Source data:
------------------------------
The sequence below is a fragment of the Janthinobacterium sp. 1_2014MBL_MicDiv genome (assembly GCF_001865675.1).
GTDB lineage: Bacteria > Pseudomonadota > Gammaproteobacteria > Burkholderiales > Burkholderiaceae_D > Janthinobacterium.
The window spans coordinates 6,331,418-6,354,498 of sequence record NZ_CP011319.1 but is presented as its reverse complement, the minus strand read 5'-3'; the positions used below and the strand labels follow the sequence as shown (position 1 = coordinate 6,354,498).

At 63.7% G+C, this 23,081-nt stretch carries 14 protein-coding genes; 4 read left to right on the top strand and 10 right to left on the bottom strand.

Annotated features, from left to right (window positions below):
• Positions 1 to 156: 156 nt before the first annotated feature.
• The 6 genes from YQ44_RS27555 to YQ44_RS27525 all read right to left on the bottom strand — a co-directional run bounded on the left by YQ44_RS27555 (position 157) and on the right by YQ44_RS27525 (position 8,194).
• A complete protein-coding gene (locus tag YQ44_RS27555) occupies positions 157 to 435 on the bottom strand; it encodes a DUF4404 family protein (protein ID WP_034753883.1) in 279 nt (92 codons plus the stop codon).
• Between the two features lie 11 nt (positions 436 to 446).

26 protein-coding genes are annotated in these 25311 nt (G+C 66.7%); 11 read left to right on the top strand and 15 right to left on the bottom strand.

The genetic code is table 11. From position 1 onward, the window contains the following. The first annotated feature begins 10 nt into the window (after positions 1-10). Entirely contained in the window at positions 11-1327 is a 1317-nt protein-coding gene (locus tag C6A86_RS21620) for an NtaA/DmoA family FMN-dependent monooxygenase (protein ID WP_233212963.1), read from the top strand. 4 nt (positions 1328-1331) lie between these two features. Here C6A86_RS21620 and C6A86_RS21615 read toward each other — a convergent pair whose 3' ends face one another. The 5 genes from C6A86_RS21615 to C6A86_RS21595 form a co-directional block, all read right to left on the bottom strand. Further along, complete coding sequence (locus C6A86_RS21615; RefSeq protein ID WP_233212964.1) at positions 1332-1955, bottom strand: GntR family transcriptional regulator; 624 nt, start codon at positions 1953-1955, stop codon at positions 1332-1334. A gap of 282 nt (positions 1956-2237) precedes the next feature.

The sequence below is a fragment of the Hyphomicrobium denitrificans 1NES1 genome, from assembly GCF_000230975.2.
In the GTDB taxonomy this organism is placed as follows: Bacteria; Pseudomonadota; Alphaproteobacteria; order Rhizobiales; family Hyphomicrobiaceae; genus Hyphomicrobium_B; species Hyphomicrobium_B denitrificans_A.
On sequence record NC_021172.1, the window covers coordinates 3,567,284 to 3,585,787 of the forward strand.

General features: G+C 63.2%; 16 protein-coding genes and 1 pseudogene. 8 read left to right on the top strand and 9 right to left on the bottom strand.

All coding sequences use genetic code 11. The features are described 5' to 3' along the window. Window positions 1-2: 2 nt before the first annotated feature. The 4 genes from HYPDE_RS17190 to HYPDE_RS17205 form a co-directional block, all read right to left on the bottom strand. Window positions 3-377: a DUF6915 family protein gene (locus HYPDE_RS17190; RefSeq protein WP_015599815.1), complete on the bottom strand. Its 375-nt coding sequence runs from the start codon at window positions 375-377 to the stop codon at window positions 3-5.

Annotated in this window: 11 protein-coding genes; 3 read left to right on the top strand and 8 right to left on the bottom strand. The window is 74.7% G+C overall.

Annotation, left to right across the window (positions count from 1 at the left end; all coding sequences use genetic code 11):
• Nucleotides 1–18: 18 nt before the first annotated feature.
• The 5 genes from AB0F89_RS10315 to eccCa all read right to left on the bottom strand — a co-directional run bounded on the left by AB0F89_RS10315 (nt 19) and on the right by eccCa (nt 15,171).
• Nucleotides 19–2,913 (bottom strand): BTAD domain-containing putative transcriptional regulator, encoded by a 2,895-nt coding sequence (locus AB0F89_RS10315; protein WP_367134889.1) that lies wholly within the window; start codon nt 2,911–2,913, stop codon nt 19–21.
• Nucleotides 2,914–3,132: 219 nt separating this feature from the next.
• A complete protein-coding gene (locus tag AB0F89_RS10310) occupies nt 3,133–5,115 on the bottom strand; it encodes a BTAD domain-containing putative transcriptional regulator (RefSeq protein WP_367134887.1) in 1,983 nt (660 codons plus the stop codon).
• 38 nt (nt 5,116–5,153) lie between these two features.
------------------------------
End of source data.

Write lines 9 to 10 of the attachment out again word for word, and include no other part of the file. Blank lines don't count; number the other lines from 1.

• Between the two features lie 11 nt (positions 436 to 446).

26 protein-coding genes are annotated in these 25311 nt (G+C 66.7%); 11 read left to right on the top strand and 15 right to left on the bottom strand.